Maya: It's something that I say because parents do ask, "How can I support my kids and their ideas?" And I think what's important is to at least take those little steps to let your kids know that you want to support their mission. Because, for example, if your 10 year old says, "Well, I want to be an astronaut." Of course, they can't do that right now, but if you can find some online documents on YouTube about either astronauts or space and space travel, and just those little things like, "Hey, let's watch this video about space travel or let's watch this TED talk." Or, "Let's go to this museum." All of those things really register with your child. So, they know that their passions and their interests, and their ideas really matter. So, that's really, I think, the biggest tip that I love to give and that's something that my parents definitely have done over the years.
Dave: Well, Maya, where can our listeners go to learn more about your work and how to purchase some of your products, or how to get involved in the things you've discussed here today?
Erik: Or your animation or your film series.
Maya: Yeah. So, you can find out everything about kind of anything that I'm currently working on, or want to share, on my Instagram. My Instagram, Twitter and Facebook are all @mayasideas, which is just M-A-Y-A-S ideas. The website for my sustainable fashion line is mayasideas.com and I also have my nonprofit organization, Maya's Ideas 4 The Planet, which you can find at mayasideas.com/nonprofit. And so, if you just want updates on pretty much everything I'm working on, my social media is the best place to find all of that out and if you want to learn more about the sustainable fashion line or support that, then mayasideas.com And the nonprofit is that website slash nonprofit.
Dave: Well, Maya has been a real pleasure having you on our podcast. For those listeners who want to check out any of the things that were mentioned in today's show by Maya, you can always find details in our show notes at nobarrierspodcast.com. You can get, You Got This, Maya's book online as well on her website or anywhere where you shop for books. We encourage you to check that out. And if you're looking for things for your own students to do, we encourage you to check out a new product that was released by No Barriers just this month that is for middle school students to develop their resiliency skills in this time of uncertainty. It's a self-guided but we have instructors going through with students as well, so you can check that out at nobarriers.usa.org. Thanks again, Maya for a great conversation.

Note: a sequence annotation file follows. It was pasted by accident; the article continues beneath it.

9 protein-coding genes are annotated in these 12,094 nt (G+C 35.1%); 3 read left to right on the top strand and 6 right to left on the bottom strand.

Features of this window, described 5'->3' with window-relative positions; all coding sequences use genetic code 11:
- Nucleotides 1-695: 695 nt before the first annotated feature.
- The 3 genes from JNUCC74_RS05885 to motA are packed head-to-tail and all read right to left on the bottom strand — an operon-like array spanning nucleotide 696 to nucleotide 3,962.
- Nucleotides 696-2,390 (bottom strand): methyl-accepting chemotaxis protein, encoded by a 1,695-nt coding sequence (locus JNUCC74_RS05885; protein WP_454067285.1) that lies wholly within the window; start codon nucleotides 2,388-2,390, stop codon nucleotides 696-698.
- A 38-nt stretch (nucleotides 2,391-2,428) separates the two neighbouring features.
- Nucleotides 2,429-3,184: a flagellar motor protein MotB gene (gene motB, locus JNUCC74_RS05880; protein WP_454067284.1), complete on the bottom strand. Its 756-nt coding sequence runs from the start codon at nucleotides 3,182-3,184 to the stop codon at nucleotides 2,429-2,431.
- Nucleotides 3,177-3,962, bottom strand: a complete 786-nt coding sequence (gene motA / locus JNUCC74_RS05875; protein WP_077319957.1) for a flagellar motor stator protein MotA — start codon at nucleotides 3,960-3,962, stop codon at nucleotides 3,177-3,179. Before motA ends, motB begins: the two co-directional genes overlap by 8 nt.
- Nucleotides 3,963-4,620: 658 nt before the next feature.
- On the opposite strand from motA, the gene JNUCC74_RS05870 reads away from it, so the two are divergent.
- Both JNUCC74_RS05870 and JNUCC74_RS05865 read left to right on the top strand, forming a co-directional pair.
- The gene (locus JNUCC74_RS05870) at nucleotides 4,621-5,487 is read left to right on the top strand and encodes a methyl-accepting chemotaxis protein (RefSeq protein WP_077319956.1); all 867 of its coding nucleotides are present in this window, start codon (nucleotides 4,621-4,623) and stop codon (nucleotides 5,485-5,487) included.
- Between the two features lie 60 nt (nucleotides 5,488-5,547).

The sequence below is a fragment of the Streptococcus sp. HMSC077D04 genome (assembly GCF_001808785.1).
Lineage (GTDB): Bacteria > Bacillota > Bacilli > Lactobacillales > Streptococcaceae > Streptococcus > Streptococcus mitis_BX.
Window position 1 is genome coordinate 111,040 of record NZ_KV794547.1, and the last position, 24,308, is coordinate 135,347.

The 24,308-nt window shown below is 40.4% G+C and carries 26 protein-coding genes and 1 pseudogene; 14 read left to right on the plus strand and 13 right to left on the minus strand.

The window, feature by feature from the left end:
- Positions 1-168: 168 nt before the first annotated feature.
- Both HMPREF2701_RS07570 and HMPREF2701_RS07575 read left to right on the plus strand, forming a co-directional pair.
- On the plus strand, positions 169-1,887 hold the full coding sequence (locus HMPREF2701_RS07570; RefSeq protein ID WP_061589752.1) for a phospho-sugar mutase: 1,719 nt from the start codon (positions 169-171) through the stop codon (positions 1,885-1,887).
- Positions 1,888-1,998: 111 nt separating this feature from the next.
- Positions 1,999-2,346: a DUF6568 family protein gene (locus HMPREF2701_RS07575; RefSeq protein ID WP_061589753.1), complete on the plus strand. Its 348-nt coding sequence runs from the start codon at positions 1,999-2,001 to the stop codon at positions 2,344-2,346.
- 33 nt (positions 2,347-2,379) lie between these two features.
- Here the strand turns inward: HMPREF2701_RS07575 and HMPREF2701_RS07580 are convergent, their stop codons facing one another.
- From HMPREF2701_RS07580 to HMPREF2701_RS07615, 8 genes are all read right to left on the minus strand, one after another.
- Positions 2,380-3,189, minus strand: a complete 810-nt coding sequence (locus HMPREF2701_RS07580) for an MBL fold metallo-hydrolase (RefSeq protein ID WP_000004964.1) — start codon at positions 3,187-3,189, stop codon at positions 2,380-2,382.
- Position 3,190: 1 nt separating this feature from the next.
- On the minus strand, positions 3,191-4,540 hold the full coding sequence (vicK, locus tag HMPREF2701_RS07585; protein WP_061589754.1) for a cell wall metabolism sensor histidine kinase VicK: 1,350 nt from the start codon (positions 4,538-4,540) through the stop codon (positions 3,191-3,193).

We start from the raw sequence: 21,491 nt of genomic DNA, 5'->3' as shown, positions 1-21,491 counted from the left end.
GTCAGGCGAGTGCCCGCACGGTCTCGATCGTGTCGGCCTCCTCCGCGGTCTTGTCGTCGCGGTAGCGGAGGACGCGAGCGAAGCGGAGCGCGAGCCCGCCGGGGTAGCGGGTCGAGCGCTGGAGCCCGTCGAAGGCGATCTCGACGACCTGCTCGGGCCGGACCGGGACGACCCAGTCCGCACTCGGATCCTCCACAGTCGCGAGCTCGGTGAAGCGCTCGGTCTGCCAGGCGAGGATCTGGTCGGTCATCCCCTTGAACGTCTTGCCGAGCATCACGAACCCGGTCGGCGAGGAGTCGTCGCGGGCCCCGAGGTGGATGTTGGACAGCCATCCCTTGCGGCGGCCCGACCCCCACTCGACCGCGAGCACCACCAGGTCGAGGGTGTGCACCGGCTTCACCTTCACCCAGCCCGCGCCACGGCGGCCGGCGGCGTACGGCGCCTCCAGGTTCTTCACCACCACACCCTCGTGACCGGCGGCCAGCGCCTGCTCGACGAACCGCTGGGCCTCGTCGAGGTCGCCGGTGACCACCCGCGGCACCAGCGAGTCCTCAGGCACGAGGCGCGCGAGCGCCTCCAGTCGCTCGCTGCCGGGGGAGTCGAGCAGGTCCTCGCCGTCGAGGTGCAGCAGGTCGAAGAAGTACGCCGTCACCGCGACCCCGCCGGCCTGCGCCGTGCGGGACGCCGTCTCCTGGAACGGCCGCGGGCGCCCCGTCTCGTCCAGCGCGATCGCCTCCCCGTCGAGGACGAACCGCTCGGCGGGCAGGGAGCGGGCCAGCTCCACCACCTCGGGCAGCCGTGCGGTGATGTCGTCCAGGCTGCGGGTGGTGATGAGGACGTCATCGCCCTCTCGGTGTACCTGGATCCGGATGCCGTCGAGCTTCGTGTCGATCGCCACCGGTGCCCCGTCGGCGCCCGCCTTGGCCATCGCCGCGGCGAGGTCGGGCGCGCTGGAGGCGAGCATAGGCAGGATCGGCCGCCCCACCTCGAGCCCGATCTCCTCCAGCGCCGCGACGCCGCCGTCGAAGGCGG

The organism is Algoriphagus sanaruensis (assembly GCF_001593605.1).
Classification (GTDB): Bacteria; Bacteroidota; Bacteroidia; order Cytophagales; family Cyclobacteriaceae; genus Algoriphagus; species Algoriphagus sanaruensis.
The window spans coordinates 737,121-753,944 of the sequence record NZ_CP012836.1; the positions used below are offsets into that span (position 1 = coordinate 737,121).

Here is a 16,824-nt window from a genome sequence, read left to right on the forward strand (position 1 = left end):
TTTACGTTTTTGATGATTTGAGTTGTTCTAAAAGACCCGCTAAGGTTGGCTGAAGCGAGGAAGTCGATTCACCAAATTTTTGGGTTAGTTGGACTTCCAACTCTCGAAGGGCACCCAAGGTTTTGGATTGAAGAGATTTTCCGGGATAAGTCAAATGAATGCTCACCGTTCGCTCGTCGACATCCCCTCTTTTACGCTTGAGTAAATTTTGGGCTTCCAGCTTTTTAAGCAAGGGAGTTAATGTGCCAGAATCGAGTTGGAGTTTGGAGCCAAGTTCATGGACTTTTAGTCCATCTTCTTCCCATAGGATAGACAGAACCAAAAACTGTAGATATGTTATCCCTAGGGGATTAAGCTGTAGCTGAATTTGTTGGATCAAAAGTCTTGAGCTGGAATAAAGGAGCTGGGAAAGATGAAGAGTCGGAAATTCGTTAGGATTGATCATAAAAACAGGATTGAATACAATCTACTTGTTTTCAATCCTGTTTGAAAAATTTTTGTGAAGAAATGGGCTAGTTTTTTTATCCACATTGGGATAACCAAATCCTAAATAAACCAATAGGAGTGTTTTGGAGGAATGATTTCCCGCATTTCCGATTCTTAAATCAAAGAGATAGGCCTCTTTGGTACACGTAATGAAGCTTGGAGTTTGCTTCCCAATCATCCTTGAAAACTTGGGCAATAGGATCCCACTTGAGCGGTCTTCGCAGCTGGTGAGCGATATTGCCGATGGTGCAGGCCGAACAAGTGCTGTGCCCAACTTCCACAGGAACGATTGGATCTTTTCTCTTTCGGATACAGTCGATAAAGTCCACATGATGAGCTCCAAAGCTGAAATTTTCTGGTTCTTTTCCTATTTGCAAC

Erik: Yeah, thank you.
Maya: Thank you so much for having me. This has been so awesome.
Dave: Well, Erik loved talking to Maya on Earth Day. I know we're not releasing this on Earth Day, it's such a fun conversation to have tied to this very current event in our lives. What did you hear from today's conversation that really struck you, Erik?
Erik: Well, I got this really practical idea out of talking to Maya, which is if you're homebound now, which a lot of us are, spending more time at home, what endless possibilities there are to further an entrepreneurial idea or to learn how to animate and do like a cool little series, like Maya, or do some kind of cool art project or write a book, right? This is the time to dive into really deep things, that in our busy worlds we wouldn't have the time, energy, focus to be able to do. So, I love that idea. I keep coming back to this repeating theme of , hey, emerge out of this a little bit stronger than when you started.
Dave: Yeah. And I think I was just so impressed with this podcast series we're doing that is about how do we respond in this time of crisis across the globe? I mean, she touched on so many of the topics that some of the global experts, whether it's Dr. Paul Stoltz or Dr. Hugh Herr, that we've talked to just in the past few weeks. She said it really simply, she said that you need to take this time, if you can, to try something new, explore something new, but also be gentle with yourself and realize that you may not have that energy and that's okay too. And that hopefully you find the time to emerge out of this with some newfound direction.
Dave: But she had kind of this nice way of talking us through all of that. Of course it's a great time to learn something new and build our business, but of course it's a time that's tough and to be okay with all of that. I think that's a common theme we've heard from people who are 40, 50 years her senior that have studied this their whole lives. Here's Maya walking up, I don't know exactly how old Maya is, I think she's like 20, and so she's just kind of saying in a really simple way. Be gentle, but explore. So, thank you everybody for joining the conversation today. As always, show notes can be found at nobarrierspodcast.com and please remember, as always, what's within you is stronger than what's in your way.
Erik: Cool, man, no barriers. Thanks.
Dave: The production team behind this podcast includes senior producer Pauline Schaffer, executive producer Didrik Johnck, sound design, editing and mixing by Tyler Cottman, graphics by Sam Davis and marketing support by Megan Lee and Karly Sandsmark. Special thanks to the Dan Ryan Band for our intro song, Guidance and thanks to all of you for listening. We know that you've got a lot of choices about how you can spend your time and we appreciate you spending it with us. If you enjoy this podcast, we encourage you to subscribe to it, share it, and give us a review. Show notes can be found at nobarrierspodcast.com.